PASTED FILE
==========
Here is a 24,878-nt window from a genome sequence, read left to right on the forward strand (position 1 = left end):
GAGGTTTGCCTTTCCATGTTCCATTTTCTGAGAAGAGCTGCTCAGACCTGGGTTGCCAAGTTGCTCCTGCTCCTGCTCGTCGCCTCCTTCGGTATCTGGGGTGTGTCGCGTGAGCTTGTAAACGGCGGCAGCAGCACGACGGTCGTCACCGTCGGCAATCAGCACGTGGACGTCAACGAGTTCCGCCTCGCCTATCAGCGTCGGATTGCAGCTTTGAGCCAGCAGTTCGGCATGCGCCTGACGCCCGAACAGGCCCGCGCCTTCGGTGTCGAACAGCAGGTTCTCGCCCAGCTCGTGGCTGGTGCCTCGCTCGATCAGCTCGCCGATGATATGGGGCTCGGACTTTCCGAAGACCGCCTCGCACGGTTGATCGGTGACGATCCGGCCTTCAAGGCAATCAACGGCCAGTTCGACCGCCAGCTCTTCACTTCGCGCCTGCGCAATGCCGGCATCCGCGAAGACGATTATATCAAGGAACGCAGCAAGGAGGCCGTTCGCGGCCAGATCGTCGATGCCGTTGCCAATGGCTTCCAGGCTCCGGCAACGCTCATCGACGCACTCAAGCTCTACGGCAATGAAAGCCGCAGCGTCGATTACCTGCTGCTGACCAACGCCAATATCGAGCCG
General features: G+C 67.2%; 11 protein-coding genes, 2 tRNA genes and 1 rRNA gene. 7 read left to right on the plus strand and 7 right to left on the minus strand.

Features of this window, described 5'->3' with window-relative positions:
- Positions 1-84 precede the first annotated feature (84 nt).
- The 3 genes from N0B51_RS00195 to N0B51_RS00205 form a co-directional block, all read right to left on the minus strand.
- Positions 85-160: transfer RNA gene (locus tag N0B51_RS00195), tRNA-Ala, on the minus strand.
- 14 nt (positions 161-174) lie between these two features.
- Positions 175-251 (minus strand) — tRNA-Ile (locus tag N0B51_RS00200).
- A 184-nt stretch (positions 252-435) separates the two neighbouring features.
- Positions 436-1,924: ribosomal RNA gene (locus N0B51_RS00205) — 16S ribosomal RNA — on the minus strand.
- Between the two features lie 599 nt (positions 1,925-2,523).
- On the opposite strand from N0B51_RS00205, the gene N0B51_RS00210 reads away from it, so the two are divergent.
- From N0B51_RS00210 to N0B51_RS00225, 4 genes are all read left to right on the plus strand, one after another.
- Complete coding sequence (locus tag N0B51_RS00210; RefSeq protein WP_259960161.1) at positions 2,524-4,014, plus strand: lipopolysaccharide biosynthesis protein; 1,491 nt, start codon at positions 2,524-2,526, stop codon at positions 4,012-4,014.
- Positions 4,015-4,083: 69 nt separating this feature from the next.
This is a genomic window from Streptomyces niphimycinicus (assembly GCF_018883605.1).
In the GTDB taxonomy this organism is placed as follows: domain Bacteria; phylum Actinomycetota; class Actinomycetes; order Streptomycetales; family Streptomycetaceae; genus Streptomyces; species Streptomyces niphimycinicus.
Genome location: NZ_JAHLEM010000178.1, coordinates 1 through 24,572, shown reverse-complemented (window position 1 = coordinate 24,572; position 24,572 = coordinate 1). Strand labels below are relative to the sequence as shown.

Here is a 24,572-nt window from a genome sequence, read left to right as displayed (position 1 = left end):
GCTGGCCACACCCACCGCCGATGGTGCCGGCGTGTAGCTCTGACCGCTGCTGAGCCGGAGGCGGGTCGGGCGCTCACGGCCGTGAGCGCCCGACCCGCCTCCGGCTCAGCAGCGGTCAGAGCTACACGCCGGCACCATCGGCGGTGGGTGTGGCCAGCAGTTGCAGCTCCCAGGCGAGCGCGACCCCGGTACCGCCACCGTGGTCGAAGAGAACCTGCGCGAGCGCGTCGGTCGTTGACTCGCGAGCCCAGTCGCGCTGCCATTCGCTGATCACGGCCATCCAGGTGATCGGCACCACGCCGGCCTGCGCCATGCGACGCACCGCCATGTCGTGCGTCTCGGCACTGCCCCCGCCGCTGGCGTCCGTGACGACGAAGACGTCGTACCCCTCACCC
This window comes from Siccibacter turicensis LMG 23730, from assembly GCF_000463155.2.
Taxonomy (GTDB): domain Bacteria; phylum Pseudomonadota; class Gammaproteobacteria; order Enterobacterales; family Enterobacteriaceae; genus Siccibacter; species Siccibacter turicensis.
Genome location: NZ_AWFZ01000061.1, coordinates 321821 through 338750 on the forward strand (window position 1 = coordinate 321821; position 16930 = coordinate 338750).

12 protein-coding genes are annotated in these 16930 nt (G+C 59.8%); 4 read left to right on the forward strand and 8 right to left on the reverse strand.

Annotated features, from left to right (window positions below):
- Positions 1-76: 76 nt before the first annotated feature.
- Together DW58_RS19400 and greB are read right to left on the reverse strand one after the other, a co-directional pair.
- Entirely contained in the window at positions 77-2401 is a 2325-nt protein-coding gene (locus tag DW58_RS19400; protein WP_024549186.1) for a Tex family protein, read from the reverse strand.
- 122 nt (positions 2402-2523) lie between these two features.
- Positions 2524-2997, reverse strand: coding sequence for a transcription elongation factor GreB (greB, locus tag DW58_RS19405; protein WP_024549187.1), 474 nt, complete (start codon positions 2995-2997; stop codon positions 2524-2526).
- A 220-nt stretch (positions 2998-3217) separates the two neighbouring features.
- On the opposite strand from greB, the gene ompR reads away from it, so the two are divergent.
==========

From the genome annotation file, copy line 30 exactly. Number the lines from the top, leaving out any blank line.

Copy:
- 122 nt (positions 2402-2523) lie between these two features.